A recent article by Mercury News about a poll has shown that in California, a gun control initiative, placed by Lt. Gov. Gavin Newsome, is leading by a two to one ratio in the wake of recent mass shootings.
The initiative, also known as Proposition 63, would force people that purchase ammunition to go through background checks and also outlaw owning high capacity magazines. It also would force licensed vendors to report any ammunition theft that occured within 48 hours, make the theft a felony and create a new court process to make sure the firearms would be given up when a person is convicted of a serious crime.
60% of likely voters surveyed for the poll are in favor of the initiative while 30% are against it and the other 10% being undecided. It is also said in the article that "Supporters of the gun control initiative applauded the poll results and said they’re proof of what newsom has been saying since he launched the safety for all campaign late last year: that voters deserve a chance to take on the gun lobby and endorse sensible rules that will make californians safer."
Study Finds That Nations with Stringent Gun Control Still Have High Crime RatesDon B. Kates and Gary Mauser developed a study about answering the questions of whether banning firearms would reduce murder and suicide. Through research, they compiled data that went into different aspects into what could contribute to such deaths including whether or not less guns leads to less crime.
Data was collected from other nations and found that "nations with stringent gun controls tend to have much high murder rates than nations that allow guns." The gun policy of banning handguns seems to take into affect a different outcome than the actual intention of lowering the murder rate.
They also looked at gun ownership in relations to murder rates and found that there can be no direct correlation between high gun ownership to high murder rates. Places with gun control policies still tend to have high murder rates compared to as places without gun control policies with lower murder rates. The evidence shows more of the opposite affect taking place than the actually intention behind such laws.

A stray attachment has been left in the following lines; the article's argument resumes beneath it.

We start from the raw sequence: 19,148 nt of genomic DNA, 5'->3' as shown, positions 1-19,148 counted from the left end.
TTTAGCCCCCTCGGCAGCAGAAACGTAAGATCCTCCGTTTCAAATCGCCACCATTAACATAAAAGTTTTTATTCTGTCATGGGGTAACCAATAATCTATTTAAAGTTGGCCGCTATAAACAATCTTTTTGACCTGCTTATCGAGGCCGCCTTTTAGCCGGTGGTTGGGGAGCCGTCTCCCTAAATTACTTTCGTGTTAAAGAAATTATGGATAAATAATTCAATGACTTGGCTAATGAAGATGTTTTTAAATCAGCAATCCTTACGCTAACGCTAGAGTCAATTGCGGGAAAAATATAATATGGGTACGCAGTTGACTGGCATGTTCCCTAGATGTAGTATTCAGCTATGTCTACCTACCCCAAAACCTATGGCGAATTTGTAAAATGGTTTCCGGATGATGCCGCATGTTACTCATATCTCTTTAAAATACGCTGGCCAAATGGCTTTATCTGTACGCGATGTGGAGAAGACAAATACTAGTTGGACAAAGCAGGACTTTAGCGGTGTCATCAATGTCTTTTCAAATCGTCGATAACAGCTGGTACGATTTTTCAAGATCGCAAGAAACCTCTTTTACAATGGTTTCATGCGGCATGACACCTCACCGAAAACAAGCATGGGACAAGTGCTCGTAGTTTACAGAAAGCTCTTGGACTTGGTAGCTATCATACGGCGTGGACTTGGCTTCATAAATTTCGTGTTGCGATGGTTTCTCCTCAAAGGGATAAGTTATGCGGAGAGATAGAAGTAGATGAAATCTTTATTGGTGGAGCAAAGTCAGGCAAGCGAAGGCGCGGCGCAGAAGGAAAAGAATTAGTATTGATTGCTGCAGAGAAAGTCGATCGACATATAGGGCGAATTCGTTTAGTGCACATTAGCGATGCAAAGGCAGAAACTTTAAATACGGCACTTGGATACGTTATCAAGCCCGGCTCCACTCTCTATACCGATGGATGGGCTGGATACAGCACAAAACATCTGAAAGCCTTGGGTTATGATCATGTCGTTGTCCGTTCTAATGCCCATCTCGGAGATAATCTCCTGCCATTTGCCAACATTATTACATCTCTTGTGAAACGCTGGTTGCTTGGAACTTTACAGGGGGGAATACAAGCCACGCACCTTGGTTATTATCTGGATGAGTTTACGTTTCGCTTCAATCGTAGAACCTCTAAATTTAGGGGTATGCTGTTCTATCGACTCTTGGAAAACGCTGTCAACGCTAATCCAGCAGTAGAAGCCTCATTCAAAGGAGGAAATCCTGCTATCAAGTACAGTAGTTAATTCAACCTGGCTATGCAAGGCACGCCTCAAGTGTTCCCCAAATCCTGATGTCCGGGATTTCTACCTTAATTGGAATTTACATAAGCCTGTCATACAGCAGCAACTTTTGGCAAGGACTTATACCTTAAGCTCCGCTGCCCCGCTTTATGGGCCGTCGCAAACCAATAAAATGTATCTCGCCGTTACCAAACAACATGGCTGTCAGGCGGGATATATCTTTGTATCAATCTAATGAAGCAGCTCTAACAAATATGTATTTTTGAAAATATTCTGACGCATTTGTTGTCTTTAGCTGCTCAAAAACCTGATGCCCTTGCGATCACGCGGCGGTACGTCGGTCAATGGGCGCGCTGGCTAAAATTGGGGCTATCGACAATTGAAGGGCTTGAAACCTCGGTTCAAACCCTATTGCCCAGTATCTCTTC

Even with gun control, murder rates seemed to remain a separate variable that cannot be correlated as a solution.
Hilary Clinton Believes in More Strict Gun Control Policies in Which She Calls "Common Sense Gun Laws"
Clinton believes that "weapons of war have no place in our streets." According to CBS News, her preposition on gun policies to expand background checks, close loopholes in existing gun control laws, and repeal immunity protections for the gun industry.
When it comes to expanding background checks, she wants to pass a legislation for a comprehensive background check that would include people that are domestic abusers or extremely mentally ill to not be able to purchase firearms. This legislation would also not let people who are on the terror watch list to have access to firearms.
Her plan to close loopholes includes closing the "Charleston Loophole" which allows the sales of guns to go without the need for a background check. She would also close whats known as the "gun-show loophole" by requiring anyone that is involved in a high volume gun sales through gun shows or the internet to be held to the same standards as people who sell at gun stores.
The immunity protection is related to the 2005 Protection of Lawful Commerce in Arms Act in which it prevents victims of gun violence from "holding negligent manufacturers and dealers accountable for violence perpetrated with their guns." Repealing this law would hold more accountability for gun sellers and gun producers according to Clinton.
Correlation Can be Made between Gun Control Laws and Effectiveness Despite Evidence
A study was done by Gary Kleck and E. Britt Patterson about the affects of gun control and gun ownership levels on violence rates. They looked into the effects of gun prevalence on violence rates and reverse of violence rates on gun prevalence and also the effects of gun control on gun prevalence and violence rates.
They also treated each as a single variable of just gun prevalence, violence rates, and gun control laws and looked into various data from all 170 cities in the united states and into the 19 major categories of firearm restrictions, both at the state and city level legislation.
In the end the results showed that gun prevalence levels have no overall positive effect on violence rates, crimes such as homicides, gun assault, and rape rates have increased gun prevalence, gun control restrictions have overall no affect on gun prevalence, and that most gun control restrictions have no effect on violence rates. But they also concluded that "while the results are generally negative for the violence control effectiveness of gun control, the significance of the few supportive results should not be overlooked." and that "there is support for a gun control policy organized around gun owner licensing purchase permits."